Quite some years ago now I posted on this blog how you could use a third party service to provide an unblockable control channel. Such that you could set up a search method on Google that would enable you to get at via Googles Cache a set of commands that you could randomly post to any open blog which back then many were open as well as effectively unmoderated. The joy of it was nobody was going to block Google at their firewall back then, and the random blog you used would not see any traffic from the bots only Google doing its normal spidery thing with it's robots. You could further dress the actual control message up as a fake signiture or something similar at the bottom of an otherwise relavant blog post. Likewise you could use a changing name in ways that would make Googles life quite difficult in blocking the control messages.

I mentioned at the time that you could use other third party systems. After all Twitter, facebook and similar social networking and other search engines were available. I did not mention that you could use the likes of another site that would not be blocked like say LinkedIn to do the control network.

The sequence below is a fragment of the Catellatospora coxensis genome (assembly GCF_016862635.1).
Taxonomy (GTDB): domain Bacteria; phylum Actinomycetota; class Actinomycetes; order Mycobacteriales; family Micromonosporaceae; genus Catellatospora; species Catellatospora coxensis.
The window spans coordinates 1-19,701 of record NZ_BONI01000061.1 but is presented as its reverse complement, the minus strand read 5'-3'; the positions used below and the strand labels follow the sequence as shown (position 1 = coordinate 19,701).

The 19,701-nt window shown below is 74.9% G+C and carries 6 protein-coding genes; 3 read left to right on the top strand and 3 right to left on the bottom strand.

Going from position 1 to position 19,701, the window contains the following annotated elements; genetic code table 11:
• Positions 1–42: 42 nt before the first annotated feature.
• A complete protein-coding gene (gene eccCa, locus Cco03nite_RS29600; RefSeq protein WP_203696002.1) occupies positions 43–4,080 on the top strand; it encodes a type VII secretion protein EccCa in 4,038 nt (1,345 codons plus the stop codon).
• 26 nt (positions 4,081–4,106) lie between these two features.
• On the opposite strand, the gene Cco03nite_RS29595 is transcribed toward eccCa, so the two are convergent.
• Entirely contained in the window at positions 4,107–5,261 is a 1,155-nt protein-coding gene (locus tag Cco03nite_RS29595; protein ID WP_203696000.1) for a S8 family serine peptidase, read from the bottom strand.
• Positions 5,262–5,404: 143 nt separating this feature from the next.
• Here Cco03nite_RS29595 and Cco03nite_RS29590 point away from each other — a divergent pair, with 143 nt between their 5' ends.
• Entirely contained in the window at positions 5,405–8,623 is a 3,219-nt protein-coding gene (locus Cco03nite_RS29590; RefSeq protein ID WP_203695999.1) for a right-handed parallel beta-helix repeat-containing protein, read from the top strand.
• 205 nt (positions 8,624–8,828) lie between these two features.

What I mentioned but did not describe then --nor will I now--
was how you could use another idea to do a decoupled data transfer from a bot to the herder but in a way that would not directly link the herder to their bots.

Obviously dropbox does not want to be a temporary data store for bot herders either which might explain other parts of the behaviours you saw.

The possabilities for using "services that can not be blocked" are multiple, especially when it decouples the two parties in the likes of Googles cache.

As we have seen before the idea of using an Email service like gmail as a way to pass secret messages via partial edits is vulnerable because the two parties are not "decoupled".

As a third party public service like Google or Dropbox, trying to think hinky and then stop such behaviours is quite a challenge, especially when you have to be sufficiently "light handed" such that ordinary users are not deterred from using the service.

bartlettSeptember 20, 2019 7:51 AM

I hope that smart, talented people start to do this kind of "public interest" work. Someone needs to do it, and the corporations aren't going to, it's not in their (short-term) interest. The U.S. government probably also isn't going to, not on their own. They're too sclerotic, and their priorities lie elsewhere. And the EU government, while more right-headed on these topics, has some jurisdiction challenges. And... there isn't anyone else.

Good luck in your search, Bruce.